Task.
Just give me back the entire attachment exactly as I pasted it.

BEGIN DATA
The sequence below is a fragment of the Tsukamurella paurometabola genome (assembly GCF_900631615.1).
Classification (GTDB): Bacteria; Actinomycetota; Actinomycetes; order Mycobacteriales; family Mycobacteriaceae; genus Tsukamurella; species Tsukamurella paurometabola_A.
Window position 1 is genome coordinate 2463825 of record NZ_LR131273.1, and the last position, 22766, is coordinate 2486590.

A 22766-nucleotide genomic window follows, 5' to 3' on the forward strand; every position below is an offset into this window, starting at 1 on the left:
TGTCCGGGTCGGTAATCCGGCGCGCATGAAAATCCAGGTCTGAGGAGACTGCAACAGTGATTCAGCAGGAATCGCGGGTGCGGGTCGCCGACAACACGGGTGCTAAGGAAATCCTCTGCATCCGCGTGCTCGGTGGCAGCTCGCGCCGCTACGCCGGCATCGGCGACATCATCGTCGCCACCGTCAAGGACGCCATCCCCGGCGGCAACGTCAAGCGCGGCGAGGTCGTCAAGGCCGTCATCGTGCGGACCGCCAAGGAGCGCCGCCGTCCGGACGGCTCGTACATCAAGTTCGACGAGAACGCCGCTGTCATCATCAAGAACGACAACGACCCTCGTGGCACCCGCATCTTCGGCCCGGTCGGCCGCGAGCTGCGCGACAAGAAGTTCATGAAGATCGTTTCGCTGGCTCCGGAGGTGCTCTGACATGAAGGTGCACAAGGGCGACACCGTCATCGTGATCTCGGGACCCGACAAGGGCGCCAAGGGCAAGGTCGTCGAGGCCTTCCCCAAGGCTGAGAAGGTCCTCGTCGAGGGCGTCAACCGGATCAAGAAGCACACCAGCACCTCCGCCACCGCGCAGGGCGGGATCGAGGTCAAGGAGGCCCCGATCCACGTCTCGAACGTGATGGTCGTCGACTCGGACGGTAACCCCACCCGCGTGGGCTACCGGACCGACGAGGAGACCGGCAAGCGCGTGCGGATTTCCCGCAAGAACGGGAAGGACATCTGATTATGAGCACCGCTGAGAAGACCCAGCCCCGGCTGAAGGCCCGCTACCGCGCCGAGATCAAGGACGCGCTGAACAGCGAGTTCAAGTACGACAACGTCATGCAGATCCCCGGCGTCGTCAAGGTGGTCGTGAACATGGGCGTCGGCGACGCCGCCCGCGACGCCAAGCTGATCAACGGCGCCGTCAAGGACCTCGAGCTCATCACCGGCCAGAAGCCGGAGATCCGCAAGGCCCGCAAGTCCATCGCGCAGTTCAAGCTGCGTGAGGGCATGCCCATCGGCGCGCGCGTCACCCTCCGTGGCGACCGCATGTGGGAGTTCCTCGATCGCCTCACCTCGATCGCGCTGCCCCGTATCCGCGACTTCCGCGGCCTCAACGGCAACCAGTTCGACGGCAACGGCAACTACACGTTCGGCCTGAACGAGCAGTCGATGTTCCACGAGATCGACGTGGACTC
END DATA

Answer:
The sequence below is a fragment of the Tsukamurella paurometabola genome (assembly GCF_900631615.1).
Classification (GTDB): Bacteria; Actinomycetota; Actinomycetes; order Mycobacteriales; family Mycobacteriaceae; genus Tsukamurella; species Tsukamurella paurometabola_A.
Window position 1 is genome coordinate 2463825 of record NZ_LR131273.1, and the last position, 22766, is coordinate 2486590.

A 22766-nucleotide genomic window follows, 5' to 3' on the forward strand; every position below is an offset into this window, starting at 1 on the left:
TGTCCGGGTCGGTAATCCGGCGCGCATGAAAATCCAGGTCTGAGGAGACTGCAACAGTGATTCAGCAGGAATCGCGGGTGCGGGTCGCCGACAACACGGGTGCTAAGGAAATCCTCTGCATCCGCGTGCTCGGTGGCAGCTCGCGCCGCTACGCCGGCATCGGCGACATCATCGTCGCCACCGTCAAGGACGCCATCCCCGGCGGCAACGTCAAGCGCGGCGAGGTCGTCAAGGCCGTCATCGTGCGGACCGCCAAGGAGCGCCGCCGTCCGGACGGCTCGTACATCAAGTTCGACGAGAACGCCGCTGTCATCATCAAGAACGACAACGACCCTCGTGGCACCCGCATCTTCGGCCCGGTCGGCCGCGAGCTGCGCGACAAGAAGTTCATGAAGATCGTTTCGCTGGCTCCGGAGGTGCTCTGACATGAAGGTGCACAAGGGCGACACCGTCATCGTGATCTCGGGACCCGACAAGGGCGCCAAGGGCAAGGTCGTCGAGGCCTTCCCCAAGGCTGAGAAGGTCCTCGTCGAGGGCGTCAACCGGATCAAGAAGCACACCAGCACCTCCGCCACCGCGCAGGGCGGGATCGAGGTCAAGGAGGCCCCGATCCACGTCTCGAACGTGATGGTCGTCGACTCGGACGGTAACCCCACCCGCGTGGGCTACCGGACCGACGAGGAGACCGGCAAGCGCGTGCGGATTTCCCGCAAGAACGGGAAGGACATCTGATTATGAGCACCGCTGAGAAGACCCAGCCCCGGCTGAAGGCCCGCTACCGCGCCGAGATCAAGGACGCGCTGAACAGCGAGTTCAAGTACGACAACGTCATGCAGATCCCCGGCGTCGTCAAGGTGGTCGTGAACATGGGCGTCGGCGACGCCGCCCGCGACGCCAAGCTGATCAACGGCGCCGTCAAGGACCTCGAGCTCATCACCGGCCAGAAGCCGGAGATCCGCAAGGCCCGCAAGTCCATCGCGCAGTTCAAGCTGCGTGAGGGCATGCCCATCGGCGCGCGCGTCACCCTCCGTGGCGACCGCATGTGGGAGTTCCTCGATCGCCTCACCTCGATCGCGCTGCCCCGTATCCGCGACTTCCGCGGCCTCAACGGCAACCAGTTCGACGGCAACGGCAACTACACGTTCGGCCTGAACGAGCAGTCGATGTTCCACGAGATCGACGTGGACTC